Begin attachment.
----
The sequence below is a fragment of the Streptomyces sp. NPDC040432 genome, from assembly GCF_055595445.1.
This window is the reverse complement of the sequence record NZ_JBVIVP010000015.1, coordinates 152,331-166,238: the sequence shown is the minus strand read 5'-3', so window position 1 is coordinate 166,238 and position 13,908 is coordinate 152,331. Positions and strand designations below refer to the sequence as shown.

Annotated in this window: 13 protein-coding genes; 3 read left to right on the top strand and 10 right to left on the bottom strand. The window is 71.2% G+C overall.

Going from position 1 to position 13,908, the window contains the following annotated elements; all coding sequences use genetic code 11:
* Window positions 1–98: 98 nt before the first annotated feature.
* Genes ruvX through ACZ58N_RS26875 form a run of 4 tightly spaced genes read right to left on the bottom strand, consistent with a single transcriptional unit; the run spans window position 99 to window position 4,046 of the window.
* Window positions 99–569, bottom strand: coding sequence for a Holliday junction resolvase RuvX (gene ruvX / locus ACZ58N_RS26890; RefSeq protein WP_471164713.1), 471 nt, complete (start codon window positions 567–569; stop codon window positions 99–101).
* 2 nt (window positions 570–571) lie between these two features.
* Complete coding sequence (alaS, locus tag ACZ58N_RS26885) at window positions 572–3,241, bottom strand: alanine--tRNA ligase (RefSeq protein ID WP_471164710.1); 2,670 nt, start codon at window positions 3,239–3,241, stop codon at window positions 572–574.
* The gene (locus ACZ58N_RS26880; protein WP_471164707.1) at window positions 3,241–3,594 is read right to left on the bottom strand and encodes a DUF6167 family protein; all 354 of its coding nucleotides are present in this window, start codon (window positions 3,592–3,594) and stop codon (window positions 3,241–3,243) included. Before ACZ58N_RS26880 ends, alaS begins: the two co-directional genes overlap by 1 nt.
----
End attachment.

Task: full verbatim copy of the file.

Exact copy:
The sequence below is a fragment of the Streptomyces sp. NPDC040432 genome, from assembly GCF_055595445.1.
This window is the reverse complement of the sequence record NZ_JBVIVP010000015.1, coordinates 152,331-166,238: the sequence shown is the minus strand read 5'-3', so window position 1 is coordinate 166,238 and position 13,908 is coordinate 152,331. Positions and strand designations below refer to the sequence as shown.

Annotated in this window: 13 protein-coding genes; 3 read left to right on the top strand and 10 right to left on the bottom strand. The window is 71.2% G+C overall.

Going from position 1 to position 13,908, the window contains the following annotated elements; all coding sequences use genetic code 11:
* Window positions 1–98: 98 nt before the first annotated feature.
* Genes ruvX through ACZ58N_RS26875 form a run of 4 tightly spaced genes read right to left on the bottom strand, consistent with a single transcriptional unit; the run spans window position 99 to window position 4,046 of the window.
* Window positions 99–569, bottom strand: coding sequence for a Holliday junction resolvase RuvX (gene ruvX / locus ACZ58N_RS26890; RefSeq protein WP_471164713.1), 471 nt, complete (start codon window positions 567–569; stop codon window positions 99–101).
* 2 nt (window positions 570–571) lie between these two features.
* Complete coding sequence (alaS, locus tag ACZ58N_RS26885) at window positions 572–3,241, bottom strand: alanine--tRNA ligase (RefSeq protein ID WP_471164710.1); 2,670 nt, start codon at window positions 3,239–3,241, stop codon at window positions 572–574.
* The gene (locus ACZ58N_RS26880; protein WP_471164707.1) at window positions 3,241–3,594 is read right to left on the bottom strand and encodes a DUF6167 family protein; all 354 of its coding nucleotides are present in this window, start codon (window positions 3,592–3,594) and stop codon (window positions 3,241–3,243) included. Before ACZ58N_RS26880 ends, alaS begins: the two co-directional genes overlap by 1 nt.